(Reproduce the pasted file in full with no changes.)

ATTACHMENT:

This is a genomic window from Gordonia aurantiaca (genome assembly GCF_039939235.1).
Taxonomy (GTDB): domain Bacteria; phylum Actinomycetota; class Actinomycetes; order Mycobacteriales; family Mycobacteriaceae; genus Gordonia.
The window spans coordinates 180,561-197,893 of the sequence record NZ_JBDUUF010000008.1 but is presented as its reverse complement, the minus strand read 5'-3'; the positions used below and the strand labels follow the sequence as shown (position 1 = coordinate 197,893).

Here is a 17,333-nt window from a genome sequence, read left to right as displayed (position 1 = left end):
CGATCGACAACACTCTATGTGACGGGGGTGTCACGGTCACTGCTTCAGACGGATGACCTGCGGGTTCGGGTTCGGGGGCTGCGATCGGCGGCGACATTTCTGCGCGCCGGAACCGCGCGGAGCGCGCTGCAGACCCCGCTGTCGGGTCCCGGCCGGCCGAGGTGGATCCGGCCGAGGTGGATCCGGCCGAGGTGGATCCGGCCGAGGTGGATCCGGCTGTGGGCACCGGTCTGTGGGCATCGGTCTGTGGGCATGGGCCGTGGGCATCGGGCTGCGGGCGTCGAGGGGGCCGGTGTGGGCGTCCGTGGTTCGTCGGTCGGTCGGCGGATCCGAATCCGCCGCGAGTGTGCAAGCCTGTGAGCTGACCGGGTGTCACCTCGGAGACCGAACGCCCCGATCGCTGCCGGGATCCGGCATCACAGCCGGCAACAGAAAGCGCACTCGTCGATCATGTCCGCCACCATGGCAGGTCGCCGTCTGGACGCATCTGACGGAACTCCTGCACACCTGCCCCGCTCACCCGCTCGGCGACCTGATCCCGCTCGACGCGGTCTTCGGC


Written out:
This is a genomic window from Gordonia aurantiaca (genome assembly GCF_039939235.1).
Taxonomy (GTDB): domain Bacteria; phylum Actinomycetota; class Actinomycetes; order Mycobacteriales; family Mycobacteriaceae; genus Gordonia.
The window spans coordinates 180,561-197,893 of the sequence record NZ_JBDUUF010000008.1 but is presented as its reverse complement, the minus strand read 5'-3'; the positions used below and the strand labels follow the sequence as shown (position 1 = coordinate 197,893).

Here is a 17,333-nt window from a genome sequence, read left to right as displayed (position 1 = left end):
CGATCGACAACACTCTATGTGACGGGGGTGTCACGGTCACTGCTTCAGACGGATGACCTGCGGGTTCGGGTTCGGGGGCTGCGATCGGCGGCGACATTTCTGCGCGCCGGAACCGCGCGGAGCGCGCTGCAGACCCCGCTGTCGGGTCCCGGCCGGCCGAGGTGGATCCGGCCGAGGTGGATCCGGCCGAGGTGGATCCGGCCGAGGTGGATCCGGCTGTGGGCACCGGTCTGTGGGCATCGGTCTGTGGGCATGGGCCGTGGGCATCGGGCTGCGGGCGTCGAGGGGGCCGGTGTGGGCGTCCGTGGTTCGTCGGTCGGTCGGCGGATCCGAATCCGCCGCGAGTGTGCAAGCCTGTGAGCTGACCGGGTGTCACCTCGGAGACCGAACGCCCCGATCGCTGCCGGGATCCGGCATCACAGCCGGCAACAGAAAGCGCACTCGTCGATCATGTCCGCCACCATGGCAGGTCGCCGTCTGGACGCATCTGACGGAACTCCTGCACACCTGCCCCGCTCACCCGCTCGGCGACCTGATCCCGCTCGACGCGGTCTTCGGC